Book review: Water into Wine, by Joyce Chng
This is a novella about what remains of a family and their identity, the refugee flotsam of a previous traumatic war, who inherit a vineyard on a distant planet and move there to start again and spark their renewal. The vineyard is a haven but also a place where they can lose themselves in work and, like true migrant pioneers, take their future into their own hands, just them versus the soil, a sense of control, of peace and continuity, finally.
The vineyard is an island of green leaves in a sea of troubles, around which rival races or colonists soon begin a new conflict, over nothing, in which the family shows very little partisan interest. They hope the fighting doesn’t apply to them, even when the sky lights up with broken ships and burning debris. Leave us alone, they seem to say to the Universe, let us grow, we’ve been through enough. The merlot grapes swell and ripen, uncaring of the soldiers and unfairness that are swirling around the family, encompassing the land and sky, disturbing the peace, distant thunder. The heavy boots of war have not yet crossed the threshold of the vineyard, not yet pressed their carefully tended grapes into the dust but wars and rumours of wars, the ebb and flow of armies like tides wash past them. How long do they have before the unwanted arrive on their doorstep? The external forces, other national identities if you consider yourself neutral, are so numerous and strong by comparison. It’s a story of the growers and the wreckers, but identity too.
The author is Singaporean and it is very difficult to discuss the book without returning to the influence of that island.
Singapore has a national identity composed of four cultural groups (quarters) that have all at one time or another asserted themselves on South East Asia but have now settled into domestic acceptance, cooperate very well and celebrate each other’s festivals. In Singapore, there are so many festivals, sights and hints of incense yet it’s also modern with a crossroads trade port. Co-operation was not always the case in Singapore, at an important strategic position, and it has always been vulnerable and threatened by colossal neighbouring empires. Its independence and post-war success is miraculous. The Straits Chinese are the most numerous settled population (correct me if I’m wrong) but an extraordinary share of Malaysian workers cross over the causeway every day and “invade” the city to work, just as those neighbouring cultures “invade” the Island with their many cuisines. These subconscious suggestions that this beautiful, tropical home could suddenly be taken away from its hard-working families, everything they’d built up could be struck down by a wave, resonates in this book. This is where displaced people have come to be safe and work hard, to make it all better, a shining light that refuses to be just a point on a map in the great game played by external empires. The vineyard in this story is a metaphor.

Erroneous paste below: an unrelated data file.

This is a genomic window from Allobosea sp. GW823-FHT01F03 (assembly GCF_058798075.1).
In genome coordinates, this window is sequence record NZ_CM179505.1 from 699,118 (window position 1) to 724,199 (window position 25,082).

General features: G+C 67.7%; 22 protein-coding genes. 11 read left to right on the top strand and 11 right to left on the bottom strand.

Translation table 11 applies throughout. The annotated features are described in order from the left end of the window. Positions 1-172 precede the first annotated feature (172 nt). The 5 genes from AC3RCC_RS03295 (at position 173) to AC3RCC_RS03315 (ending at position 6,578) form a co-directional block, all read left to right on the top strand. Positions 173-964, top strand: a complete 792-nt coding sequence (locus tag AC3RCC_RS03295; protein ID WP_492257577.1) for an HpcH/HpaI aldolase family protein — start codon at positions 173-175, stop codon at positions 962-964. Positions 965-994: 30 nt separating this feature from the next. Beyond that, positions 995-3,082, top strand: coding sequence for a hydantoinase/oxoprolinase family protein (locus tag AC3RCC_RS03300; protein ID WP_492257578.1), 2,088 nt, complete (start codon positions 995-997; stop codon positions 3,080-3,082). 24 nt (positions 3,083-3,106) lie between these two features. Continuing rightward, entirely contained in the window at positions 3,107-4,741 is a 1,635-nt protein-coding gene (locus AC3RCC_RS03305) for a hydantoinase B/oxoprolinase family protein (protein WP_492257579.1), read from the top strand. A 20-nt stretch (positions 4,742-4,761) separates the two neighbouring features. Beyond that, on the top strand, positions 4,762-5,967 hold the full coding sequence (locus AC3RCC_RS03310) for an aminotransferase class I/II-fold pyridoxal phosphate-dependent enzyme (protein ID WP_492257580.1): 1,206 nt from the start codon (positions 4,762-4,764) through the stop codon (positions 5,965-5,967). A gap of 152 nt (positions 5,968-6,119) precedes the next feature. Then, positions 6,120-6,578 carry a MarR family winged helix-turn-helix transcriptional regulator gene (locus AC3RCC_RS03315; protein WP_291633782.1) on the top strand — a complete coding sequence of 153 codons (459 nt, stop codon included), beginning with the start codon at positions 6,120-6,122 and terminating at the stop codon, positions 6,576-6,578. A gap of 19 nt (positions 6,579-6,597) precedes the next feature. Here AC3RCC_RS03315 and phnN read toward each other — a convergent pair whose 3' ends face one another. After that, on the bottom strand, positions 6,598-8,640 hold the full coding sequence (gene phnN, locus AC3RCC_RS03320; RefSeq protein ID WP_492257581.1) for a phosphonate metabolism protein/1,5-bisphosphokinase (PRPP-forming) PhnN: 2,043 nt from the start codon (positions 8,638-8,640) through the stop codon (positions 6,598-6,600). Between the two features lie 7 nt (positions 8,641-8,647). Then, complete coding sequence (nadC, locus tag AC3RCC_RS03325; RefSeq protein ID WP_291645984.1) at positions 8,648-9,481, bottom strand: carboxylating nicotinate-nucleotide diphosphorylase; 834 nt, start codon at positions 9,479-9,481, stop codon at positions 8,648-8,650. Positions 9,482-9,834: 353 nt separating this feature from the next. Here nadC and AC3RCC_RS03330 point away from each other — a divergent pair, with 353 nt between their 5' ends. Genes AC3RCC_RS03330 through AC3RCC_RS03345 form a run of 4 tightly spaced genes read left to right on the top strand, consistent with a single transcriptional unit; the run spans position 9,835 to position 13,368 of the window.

The islanders adore food more than any place I’ve ever seen, so this is perhaps the best place in the world to find wonderful dishes from multiple cultures, drawing on established trade routes for a myriad of ingredients. Singaporeans are work and family oriented too, very aware of their duties to the older generation. These traits all come through in the book, in which the kitchen is the heart of the home and no weapon can enter it because that would mean something external, foreign and wrong has entered the soul of the family.
Despite the strong cultural identity that the family have brought off-world with them, experiences have taken their toll and Xin, the matriarch, considers herself a patriarch instead. Is that what she is or what the family needs to improve their chances of survival? I was surprised when the story brought out that her gender had been displaced, as I wasn’t expecting this twist and that probably suggests I think in a binary, confined way. Gender change happens to some people whether they have been traumatised or not, some people know from an early age, yet look up Resignation Syndrome in Sweden (currently over 160 cases of inertia and mental withdrawal amongst child migrants) and you can appreciate the psychological impact that stress and trauma has. Xin was pressed harder than she/he ever should have experienced and that leads to consequences.
The imagery works well, with a finger-like tornado spouting out of the sky to pluck people up. When unexpected skills are shown or reactions are disproportionate, adding to the confusion surrounding who people really are and what they did in the past, before they got here. Have they walked away from awful places, cruel allegiances, taken the trail through the cracks in the mountains and entered Shangri-La to start again… yet been followed? What happens when their past catches up? Will anyone in this, truly, be left in peace?
This isn’t your usual piece of military sci-fi, which isn’t a field I’m usually impressed by. It makes you think about family, values and disassociation with what the world external to your family thinks is worth dying for. Growth and renewal is a side in this and it has a quiet strength of its own. This story is a unique outlier, quite unlike other science fiction. In the reviewing margins between four and five stars for writing craft, it deserves recognition for originality and the way in which it has drawn on deeper roots to give the household credibility. If you want to read something different in science fiction, a discovery, this surely is it.